Review by Queen By-Tor
SPECIAL COLLABORATOR Honorary Collaborator
2 stars Back in time...

Mostly fuel for the fire, the Feedback EP was released mostly as a reason to hit the road on their R30 tour. The EP reflects on a day when the Toronto boys were young and learning their instruments back before they were considered masters. The track listing is interesting, as the boys decided to use the lesser known (these days, anyway) material that they were influenced by. There's no doubt that this EP would have more interest in it if Geddy had decided to put his spin on, say Roundabout, being the admitted YesFan that he is. While Rush fans will definately enjoy this outing, it's not really for the average prog-head.

The performances are good, if short, but Rush never disappoints in musicianship. Standouts include the excellent covers of FOR WHAT IT'S WORTH and SHAPES OF THINGS. No low points here, but no really great prog to speak of either. So in the end this EP gets 2 stars for appealing to only the fans. Anyone looking to get into Rush best no start here, and anyone looking to find classic Rush after 1982 should just rewind to Counterparts or skip on over to Snakes & Arrows.

Review by Conor Fynes
2 stars 'Feedback' - Rush (4/10)

This is very much a transitional piece for Rush. Perhaps they were bored, or temporarily lacking creative inspiration, but the release of this album, while it's very listenable and enjoyable, isn't really a release that's going to be appreciated by anyone who isn't already a fan of Rush and their music.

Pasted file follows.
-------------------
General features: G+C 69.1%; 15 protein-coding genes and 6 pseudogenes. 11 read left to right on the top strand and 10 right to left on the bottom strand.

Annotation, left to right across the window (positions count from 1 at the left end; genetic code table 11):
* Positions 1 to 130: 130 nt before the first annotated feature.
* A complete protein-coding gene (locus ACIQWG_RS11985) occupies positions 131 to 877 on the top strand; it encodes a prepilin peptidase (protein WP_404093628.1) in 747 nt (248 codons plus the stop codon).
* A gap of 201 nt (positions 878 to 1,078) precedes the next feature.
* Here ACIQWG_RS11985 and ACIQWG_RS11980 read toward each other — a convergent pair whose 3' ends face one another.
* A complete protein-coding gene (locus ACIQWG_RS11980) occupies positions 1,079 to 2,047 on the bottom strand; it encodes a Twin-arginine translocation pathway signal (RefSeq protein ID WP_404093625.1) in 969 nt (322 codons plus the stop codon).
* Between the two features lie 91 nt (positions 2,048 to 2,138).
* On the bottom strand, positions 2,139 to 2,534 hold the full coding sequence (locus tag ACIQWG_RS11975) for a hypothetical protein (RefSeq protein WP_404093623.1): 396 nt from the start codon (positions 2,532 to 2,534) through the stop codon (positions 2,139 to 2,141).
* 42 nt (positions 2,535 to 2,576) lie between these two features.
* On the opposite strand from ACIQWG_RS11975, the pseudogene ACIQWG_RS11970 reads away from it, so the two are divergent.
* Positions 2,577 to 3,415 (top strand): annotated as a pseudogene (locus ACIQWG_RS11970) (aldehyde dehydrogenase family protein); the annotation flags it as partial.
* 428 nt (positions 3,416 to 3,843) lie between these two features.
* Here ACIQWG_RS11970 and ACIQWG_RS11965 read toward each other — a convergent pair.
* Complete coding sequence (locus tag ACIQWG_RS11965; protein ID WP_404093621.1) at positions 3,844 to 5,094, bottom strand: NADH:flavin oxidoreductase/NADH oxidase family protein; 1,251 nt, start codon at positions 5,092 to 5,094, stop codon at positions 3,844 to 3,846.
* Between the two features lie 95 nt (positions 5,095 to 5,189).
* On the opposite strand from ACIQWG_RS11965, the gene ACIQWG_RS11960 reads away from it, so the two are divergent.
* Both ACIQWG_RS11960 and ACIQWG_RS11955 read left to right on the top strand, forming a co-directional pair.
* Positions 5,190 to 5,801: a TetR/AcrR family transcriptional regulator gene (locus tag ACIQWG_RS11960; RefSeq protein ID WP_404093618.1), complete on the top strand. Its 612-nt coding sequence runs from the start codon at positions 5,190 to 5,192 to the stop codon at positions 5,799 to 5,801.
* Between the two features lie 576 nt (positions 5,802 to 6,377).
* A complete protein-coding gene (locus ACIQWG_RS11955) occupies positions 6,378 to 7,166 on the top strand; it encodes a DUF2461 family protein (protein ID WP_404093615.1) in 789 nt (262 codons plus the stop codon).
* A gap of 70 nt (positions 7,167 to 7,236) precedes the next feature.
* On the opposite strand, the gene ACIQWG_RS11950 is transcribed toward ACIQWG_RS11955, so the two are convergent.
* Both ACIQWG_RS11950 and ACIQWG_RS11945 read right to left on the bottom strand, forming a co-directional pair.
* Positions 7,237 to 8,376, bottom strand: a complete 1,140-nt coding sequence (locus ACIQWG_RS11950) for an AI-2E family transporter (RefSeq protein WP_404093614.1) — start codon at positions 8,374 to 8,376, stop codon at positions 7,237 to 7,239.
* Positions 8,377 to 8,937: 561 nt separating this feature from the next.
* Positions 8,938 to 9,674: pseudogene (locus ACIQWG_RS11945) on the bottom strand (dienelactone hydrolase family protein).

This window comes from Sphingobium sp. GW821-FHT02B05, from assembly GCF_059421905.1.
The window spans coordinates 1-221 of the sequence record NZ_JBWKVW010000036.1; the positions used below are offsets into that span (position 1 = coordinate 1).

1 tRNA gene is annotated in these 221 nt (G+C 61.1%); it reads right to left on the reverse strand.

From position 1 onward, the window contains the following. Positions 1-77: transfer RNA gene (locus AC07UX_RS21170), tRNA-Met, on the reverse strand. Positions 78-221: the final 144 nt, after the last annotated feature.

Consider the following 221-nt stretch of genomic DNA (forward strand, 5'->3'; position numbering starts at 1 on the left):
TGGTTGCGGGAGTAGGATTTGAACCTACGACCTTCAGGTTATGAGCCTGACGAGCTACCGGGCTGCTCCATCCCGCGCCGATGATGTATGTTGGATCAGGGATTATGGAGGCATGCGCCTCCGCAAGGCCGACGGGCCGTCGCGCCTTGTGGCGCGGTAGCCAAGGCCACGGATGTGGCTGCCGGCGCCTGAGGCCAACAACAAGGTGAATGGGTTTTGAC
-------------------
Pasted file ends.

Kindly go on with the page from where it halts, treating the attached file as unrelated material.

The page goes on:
While the choice of songs to cover is very good and representative of their early pre-LP years (when they were playing covers at high schools and in front of friends) it still doesn't compare to actual original Rush material. However, this should certainly appeal to fans of both Rush and the bands they are covering.

'Feedback' is obviously not an inspired effort by any measure, but it shows group of talented, experienced musicians simply enjoying the work they do. It's a nice feeling, but still, a covers album (unless it's fantastic) usually can't get more than two stars from me.

Review by Epignosis
SPECIAL COLLABORATOR Honorary Collaborator
3 stars Let these hard-working Canadians have their fun. This is not an EP of new music; rather, it's a chance for the trio to pay tribute to songs that heavily influenced them, mostly popular songs of the 1960s. They've earned it.

"Summertime Blues" A spunky take on a classic Eddie Cochran song, this is a version that's full of energy and full of the Rush sound. Each of the verses ends with a short, funky little solo from the three band members in turn.